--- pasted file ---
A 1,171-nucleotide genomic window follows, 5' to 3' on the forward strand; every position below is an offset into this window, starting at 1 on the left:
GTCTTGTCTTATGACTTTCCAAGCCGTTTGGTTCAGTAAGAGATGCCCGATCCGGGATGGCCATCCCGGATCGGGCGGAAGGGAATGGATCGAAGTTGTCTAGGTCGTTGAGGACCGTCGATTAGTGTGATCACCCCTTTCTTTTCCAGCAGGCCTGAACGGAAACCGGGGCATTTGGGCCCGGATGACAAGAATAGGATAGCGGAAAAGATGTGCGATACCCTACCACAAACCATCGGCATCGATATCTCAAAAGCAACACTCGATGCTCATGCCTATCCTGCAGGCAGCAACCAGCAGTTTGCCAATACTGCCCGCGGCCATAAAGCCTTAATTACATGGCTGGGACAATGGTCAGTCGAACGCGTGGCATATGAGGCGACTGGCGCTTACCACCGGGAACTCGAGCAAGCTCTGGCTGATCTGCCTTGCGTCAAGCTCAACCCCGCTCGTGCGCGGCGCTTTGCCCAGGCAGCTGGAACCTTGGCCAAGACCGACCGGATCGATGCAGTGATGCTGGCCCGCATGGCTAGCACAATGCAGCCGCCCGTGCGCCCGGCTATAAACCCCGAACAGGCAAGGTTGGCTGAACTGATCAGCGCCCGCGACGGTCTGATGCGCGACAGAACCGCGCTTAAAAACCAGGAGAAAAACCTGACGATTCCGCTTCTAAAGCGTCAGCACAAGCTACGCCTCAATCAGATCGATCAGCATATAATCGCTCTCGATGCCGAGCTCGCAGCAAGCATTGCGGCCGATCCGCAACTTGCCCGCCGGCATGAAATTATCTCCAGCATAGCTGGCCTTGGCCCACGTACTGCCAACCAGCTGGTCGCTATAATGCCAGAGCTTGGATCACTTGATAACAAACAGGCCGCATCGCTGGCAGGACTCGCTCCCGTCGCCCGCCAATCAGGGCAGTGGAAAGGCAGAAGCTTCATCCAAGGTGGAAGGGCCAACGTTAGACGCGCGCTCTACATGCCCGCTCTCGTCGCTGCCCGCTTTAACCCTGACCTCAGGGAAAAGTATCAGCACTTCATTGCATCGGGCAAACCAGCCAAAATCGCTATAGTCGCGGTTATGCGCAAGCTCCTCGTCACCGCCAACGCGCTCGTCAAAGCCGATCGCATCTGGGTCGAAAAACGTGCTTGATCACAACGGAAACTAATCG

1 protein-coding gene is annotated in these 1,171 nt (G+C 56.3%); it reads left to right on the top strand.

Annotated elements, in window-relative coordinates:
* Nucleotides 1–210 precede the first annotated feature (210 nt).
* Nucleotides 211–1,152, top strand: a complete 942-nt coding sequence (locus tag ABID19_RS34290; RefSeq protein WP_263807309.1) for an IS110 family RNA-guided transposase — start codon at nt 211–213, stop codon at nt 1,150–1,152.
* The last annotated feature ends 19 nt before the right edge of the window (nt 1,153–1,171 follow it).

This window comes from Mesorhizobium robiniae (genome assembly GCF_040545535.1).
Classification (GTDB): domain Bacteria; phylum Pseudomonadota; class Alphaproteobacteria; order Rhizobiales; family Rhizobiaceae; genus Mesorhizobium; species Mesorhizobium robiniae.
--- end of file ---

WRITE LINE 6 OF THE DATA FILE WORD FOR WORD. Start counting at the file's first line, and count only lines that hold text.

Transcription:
* Nucleotides 211–1,152, top strand: a complete 942-nt coding sequence (locus tag ABID19_RS34290; RefSeq protein WP_263807309.1) for an IS110 family RNA-guided transposase — start codon at nt 211–213, stop codon at nt 1,150–1,152.